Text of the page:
Bowie’s lifelong friend George Underwood exhibits fantastic oil paintings in Hampstead
- Credit: Archant
The veteran artist, who played in teenage bands with Bowie and designed his album covers, exhibits his mystical oils at Catto Gallery
Although now in his 70s, veteran artist George Underwood remains well known for a teenage fight over a girl. In 1961, he punched his his pal David Jones in the eye while wearing a ring.
It left Jones with a distinctive dilated left pupil, but didn't wreck what became a lifelong friendship.
David went on to superstardom as David Bowie, while Underwood became a successful commercial artist whose artwork graced the covers of his albums Hunky Dory, Space Oddity and Ziggy Stardust.
But since the 1970s, Underwood has focused on painting fantastical oils which go on show at Hampstead's Catto Gallery this month.
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Underwood, who lived in Well Walk from 1972 to 2001 when he moved to East Sussex, first met Bowie aged nine while enrolling in the Cubs. The pair attended Bromley Tech together, and it was Underwood who first joined a band while studying at Beckenham Art School.
"I was a bit ahead of David, I was in a band before he was, it was the blues explosion and I thought I'd have a stab at making a mark in the music business. One day I came in a bit blurry eyed after a gig and he decided to start playing the sax. He got a job in a band, I was the singer, and when I left the band, he took over."
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The friends recorded together as The King Bees, but Underwood says "It didn't go particularly well, we did Ready Steady Go but didn't get into the charts, but it was great fun. David was more interested in music than anything else, that was his passion, while I always wanted to draw. I wanted to make money so I could paint."
The son of a Bromley greengrocer, Underwood was the first in his family to take up art, but had sketched since childhood. Dali's surrealism was his first love, but his artwork testifys to influences from Durer to Bosch "with a little Renaissance coming through".
"I have been blessed with a very good imagination and used that to good advantage. At Bromley Tech we wanted to be famous, we talked about sci-fi, space, you name it whatever came into out heads, our imaginations were running wild. "My dad didn't understand about art but I was fortunate that he let me go to art college."
At school he was encouraged by art teacher Owen Frampton who became "more of a friend than a teacher". "The art group had a reputation for being slightly rebellious and fun. We had a lovely teacher whose son Peter was in the first year. As fifth years we looked down on them, but when he said his son wanted to learn guitar, he asked if I could give him lessons. I taught (future rock guitarist Peter Frampton) his first three chords. A couple of weeks later he was playing 10 times better than me!"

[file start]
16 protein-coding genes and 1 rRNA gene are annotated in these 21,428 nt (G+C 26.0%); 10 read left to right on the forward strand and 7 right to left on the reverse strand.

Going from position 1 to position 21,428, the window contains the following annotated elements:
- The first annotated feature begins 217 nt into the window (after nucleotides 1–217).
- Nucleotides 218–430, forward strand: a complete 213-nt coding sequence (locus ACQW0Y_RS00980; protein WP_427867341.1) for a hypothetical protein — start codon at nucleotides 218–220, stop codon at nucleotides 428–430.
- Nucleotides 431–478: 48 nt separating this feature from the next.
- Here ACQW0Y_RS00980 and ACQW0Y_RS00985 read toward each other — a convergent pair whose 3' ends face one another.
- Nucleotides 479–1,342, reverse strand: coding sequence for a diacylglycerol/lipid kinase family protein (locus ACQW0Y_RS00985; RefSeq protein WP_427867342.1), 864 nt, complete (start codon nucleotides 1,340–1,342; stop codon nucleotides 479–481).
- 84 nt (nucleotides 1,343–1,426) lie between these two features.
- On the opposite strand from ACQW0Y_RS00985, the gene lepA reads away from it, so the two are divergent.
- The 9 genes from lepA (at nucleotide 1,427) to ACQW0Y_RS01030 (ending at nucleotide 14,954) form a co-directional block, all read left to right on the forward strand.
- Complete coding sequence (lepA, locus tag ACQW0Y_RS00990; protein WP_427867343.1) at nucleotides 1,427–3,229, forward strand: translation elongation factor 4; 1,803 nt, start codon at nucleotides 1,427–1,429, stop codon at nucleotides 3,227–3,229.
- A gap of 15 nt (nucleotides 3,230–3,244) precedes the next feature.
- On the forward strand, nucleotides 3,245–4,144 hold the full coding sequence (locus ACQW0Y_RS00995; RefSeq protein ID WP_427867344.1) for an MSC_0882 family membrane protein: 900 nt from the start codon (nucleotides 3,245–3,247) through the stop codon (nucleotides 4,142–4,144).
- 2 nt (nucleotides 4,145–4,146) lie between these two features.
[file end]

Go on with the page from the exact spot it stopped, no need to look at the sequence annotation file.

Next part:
Writing in 2014, Bowie remembers those days: "I think George may well have unconsciously tipped me toward music. Sitting alongside him in art class convinced me (among others) that I would never achieve his fluidity of line, his sense of 'rightness' in relation to his subject. Whatever it was, I got my dad to advance me the money to buy an alto sax instead."
Of their fight, Underwood says: "When you are a teenager the opposite sex is very important. Looking back it was unimportant, but at the time, when he did the dirty of me, I wanted to show my anger."
After ditching music, he studied illustration and graphic design before working as an illustrator of fantasy and sci-fi books, then as an album sleeve artist, for T Rex, Procol Harum and Bowie.
"The 60s was a crazy and creative period," he says.
"If I had stayed in the music business I would have been a casualty. There were too many chemicals and I wasn't very good at saying no. People were trying everything for the first time, and in the arts it was out with the old, and in with the new. Doing work for David, he always knew roughly what he wanted at the finish, and he trusted me to go away, interpret that, and come back with something he was happy with. It was a good working relationship."
Today his oils reflect the influence of the Viennese School of fantastic realism, the likes of Ernst Fuchs and Rudolph Hausner. But the inspiration for his angels, giants and medieval figures spring from his own imagination. He rarely uses live models, prefering to invent his subjects and mix his genres. Bowie said of his friend's paintings: "I've always loved George's work. It's uncanny how his images inhabit their own world so completely. He breathes an icy life force into them. They do not move. They are at permanent attention as though on parade. as though subjecting themselves to our scrutiny."
Underwood says he uses his "intuition and imagination" to get what he wants.
"In the first hour I will get a feeling of what it's going to be, then it's as if it's painting itself. I am in a sort of trance. It's taken me over, and it's a question of getting the paintbrush in the right direction." He adds: "I am the luckiest person alive, to be doing something that I enjoy and sometimes get paid for."
Reflecting on his old friend, who died in 2016, he adds: "There was a good spirit between us, we had a synchronicity, the same interests. Our close friendship was inspirational, you always came away from meeting him with ideas in your head."
George Underwood exhibits at The Catto Gallery in Heath Street Hampstead from November 14 to December 2. cattogallery.co.uk